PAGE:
Janet Beaty, N.D., took training in colonic irrigation

Olena Shevchenko Comments 0 21st December 2019
Janet took training in colonic irrigation

“My original training in colonic irrigation was when I administered it twenty-five years ago as part of my massage therapy program. And that training went a lot deeper when I attended Bastyr University. I was one of several instructors in colonic irrigation at that naturopathic college,” says Janet Beaty, ND, whose practice is in West Concord, Massachusetts. “Now, I don’t own the physical facilities for doing it in my office. However, I regularly refer patients to a competent nearby colon hydrotherapist.

“My experience with the treatment is positive. I refer people to have it when they suffer from constipation. It occurs because their colons are not fully emptying and bringing on GI discomforts of some kind. I sense that the patient must empty old waste products. So, there shouldn’t be interference with healing modalities,” states Dr Beaty. “I am using colonic irrigation as my beginning treatment for detoxification, particularly for patients with congested bowels. While I focus on the gastrointestinal aspects of colonic irrigation, I also prescribe it to treat allergies, arthritis, and other health difficulties.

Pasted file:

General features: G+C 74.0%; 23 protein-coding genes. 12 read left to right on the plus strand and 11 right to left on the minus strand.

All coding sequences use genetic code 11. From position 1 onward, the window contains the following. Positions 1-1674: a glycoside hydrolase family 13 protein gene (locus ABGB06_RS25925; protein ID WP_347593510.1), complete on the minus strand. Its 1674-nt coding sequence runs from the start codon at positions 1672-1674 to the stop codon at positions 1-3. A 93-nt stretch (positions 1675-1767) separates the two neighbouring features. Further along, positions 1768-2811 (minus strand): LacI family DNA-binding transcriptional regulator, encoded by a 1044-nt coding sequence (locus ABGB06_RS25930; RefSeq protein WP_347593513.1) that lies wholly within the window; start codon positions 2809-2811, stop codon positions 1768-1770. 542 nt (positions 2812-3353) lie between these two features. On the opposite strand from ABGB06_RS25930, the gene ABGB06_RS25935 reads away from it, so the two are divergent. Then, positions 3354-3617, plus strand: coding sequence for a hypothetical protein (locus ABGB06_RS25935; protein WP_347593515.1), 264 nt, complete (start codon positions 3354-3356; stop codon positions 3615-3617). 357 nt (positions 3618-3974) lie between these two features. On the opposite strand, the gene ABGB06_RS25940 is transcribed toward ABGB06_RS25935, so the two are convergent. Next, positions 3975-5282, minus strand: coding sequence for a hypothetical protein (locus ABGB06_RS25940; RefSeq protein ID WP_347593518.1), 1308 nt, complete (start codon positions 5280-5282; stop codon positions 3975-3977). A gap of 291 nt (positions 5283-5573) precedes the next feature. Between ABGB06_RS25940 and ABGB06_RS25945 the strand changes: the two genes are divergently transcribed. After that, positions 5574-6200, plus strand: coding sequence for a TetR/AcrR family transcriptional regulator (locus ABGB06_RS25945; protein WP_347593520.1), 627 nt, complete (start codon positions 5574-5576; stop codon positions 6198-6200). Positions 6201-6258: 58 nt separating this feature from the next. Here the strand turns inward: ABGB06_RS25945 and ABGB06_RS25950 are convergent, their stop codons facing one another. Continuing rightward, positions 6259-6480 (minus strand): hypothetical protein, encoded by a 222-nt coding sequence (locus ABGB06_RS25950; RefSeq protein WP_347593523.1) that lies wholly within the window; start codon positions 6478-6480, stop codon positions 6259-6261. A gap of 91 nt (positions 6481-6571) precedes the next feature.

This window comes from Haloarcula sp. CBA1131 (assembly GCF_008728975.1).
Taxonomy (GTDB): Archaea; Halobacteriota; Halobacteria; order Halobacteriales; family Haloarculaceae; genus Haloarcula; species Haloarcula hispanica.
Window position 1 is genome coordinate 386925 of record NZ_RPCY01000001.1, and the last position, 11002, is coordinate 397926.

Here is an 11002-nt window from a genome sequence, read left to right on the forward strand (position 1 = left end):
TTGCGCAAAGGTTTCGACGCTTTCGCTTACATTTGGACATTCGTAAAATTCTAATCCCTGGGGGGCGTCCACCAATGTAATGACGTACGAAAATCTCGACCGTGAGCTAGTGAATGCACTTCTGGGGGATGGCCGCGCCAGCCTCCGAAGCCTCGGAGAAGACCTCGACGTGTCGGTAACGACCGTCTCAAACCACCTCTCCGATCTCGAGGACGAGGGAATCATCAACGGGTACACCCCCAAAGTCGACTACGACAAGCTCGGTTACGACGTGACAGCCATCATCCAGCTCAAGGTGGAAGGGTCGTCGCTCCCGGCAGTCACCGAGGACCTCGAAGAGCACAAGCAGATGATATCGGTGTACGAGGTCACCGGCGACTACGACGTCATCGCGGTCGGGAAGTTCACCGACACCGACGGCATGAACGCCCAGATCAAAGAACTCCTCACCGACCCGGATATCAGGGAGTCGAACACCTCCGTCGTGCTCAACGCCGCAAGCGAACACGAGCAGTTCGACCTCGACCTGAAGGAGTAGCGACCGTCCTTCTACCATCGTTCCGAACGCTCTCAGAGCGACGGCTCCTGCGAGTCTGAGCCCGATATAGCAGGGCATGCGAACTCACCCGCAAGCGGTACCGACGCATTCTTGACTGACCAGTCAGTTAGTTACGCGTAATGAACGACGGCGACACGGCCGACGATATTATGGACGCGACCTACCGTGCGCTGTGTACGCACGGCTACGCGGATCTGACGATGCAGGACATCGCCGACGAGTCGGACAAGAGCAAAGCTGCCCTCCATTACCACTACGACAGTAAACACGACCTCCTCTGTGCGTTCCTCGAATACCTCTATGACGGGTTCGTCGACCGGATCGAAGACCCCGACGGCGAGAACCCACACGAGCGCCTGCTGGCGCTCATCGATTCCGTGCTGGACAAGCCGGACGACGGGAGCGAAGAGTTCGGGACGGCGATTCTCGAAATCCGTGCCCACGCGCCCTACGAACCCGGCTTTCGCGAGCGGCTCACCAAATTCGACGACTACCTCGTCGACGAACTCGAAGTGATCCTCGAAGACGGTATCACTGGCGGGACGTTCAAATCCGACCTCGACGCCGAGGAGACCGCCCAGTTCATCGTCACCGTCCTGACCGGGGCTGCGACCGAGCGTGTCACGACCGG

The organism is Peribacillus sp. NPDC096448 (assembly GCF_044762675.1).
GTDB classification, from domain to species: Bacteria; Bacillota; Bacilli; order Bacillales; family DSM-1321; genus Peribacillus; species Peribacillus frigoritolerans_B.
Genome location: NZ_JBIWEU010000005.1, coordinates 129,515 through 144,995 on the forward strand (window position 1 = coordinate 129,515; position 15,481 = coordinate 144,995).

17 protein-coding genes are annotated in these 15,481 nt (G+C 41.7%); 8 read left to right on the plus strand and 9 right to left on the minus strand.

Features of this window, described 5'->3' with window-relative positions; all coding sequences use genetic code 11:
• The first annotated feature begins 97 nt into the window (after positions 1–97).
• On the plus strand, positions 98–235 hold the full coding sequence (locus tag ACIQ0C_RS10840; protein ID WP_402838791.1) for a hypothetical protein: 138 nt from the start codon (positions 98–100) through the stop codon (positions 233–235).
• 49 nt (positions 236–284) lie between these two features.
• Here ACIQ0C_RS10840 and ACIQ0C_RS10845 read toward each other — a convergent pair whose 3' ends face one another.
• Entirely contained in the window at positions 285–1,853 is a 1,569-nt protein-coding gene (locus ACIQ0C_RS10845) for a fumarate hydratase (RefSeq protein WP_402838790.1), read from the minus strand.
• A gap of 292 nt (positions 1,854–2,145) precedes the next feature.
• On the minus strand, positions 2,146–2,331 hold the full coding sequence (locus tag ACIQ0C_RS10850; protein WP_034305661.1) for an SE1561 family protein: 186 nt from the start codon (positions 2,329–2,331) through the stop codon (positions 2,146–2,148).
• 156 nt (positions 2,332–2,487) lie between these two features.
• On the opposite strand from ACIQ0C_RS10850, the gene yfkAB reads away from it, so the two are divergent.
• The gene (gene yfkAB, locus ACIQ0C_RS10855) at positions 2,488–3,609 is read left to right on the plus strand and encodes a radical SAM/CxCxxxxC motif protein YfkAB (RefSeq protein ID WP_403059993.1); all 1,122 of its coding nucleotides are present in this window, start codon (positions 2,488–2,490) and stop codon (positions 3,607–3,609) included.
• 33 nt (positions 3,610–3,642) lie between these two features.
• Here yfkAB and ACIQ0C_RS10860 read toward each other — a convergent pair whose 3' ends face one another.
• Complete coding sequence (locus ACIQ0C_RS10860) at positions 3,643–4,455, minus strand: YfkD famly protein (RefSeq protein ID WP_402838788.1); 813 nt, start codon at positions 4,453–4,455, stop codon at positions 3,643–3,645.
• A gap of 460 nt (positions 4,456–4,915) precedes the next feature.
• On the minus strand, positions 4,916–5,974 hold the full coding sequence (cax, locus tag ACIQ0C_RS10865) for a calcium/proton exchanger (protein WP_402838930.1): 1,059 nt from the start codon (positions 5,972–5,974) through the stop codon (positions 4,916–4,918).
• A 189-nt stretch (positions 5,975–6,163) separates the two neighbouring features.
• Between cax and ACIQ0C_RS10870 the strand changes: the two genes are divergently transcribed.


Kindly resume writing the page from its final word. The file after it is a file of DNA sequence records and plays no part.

Successful training in colonic irrigation

“If I had my druthers, I would get all patients with any health problems on colonic irrigation. I don’t because it entails the payment of cash-out-of-pocket, and some people find the concept too ‘kinky’ even to imagine doing it,” Dr Beaty says. “Yet, probably most patients should receive at least one colonic irrigation while taking care of themselves. It is a beneficial tool for nearly any patient to get bowel peristalsis to work. A helpful technique for stimulating such peristalsis is giving colonic irrigation using warm water and gradually decreasing the water temperature as treatment continues. This lower temperature tends to stimulate the bowel muscles. The cold temperatures cause the right peristaltic action for retraining the bowel.

“The ideal treatment program I follow is that the patient receives colonic irrigation from four to eight weeks. This time frame is necessary for unloading a bunch of toxins from the liver. Here is a typical case history. A thirty-six-year-old patient, Mrs Cynthia Mangie, had experienced several ectopic pregnancies, which resulted in her having many miscarriages and ending with chronic endometriosis. Also, she had her belly sliced many times. Her caesarian pregnancies left her with too much scar tissue so that now she must manage the endometriosis without further surgery,” says Dr Janet Beaty.

“The solution to my patient’s problem of endometrial pain is to take a colonic irrigation one week before her period. Then, the pain reduced markedly because the colonic prevented her usual premenstrual constipation. With the bowel clean, Mrs Mangie has more room in her belly. She currently takes colonic irrigation routinely to improve her life quality.”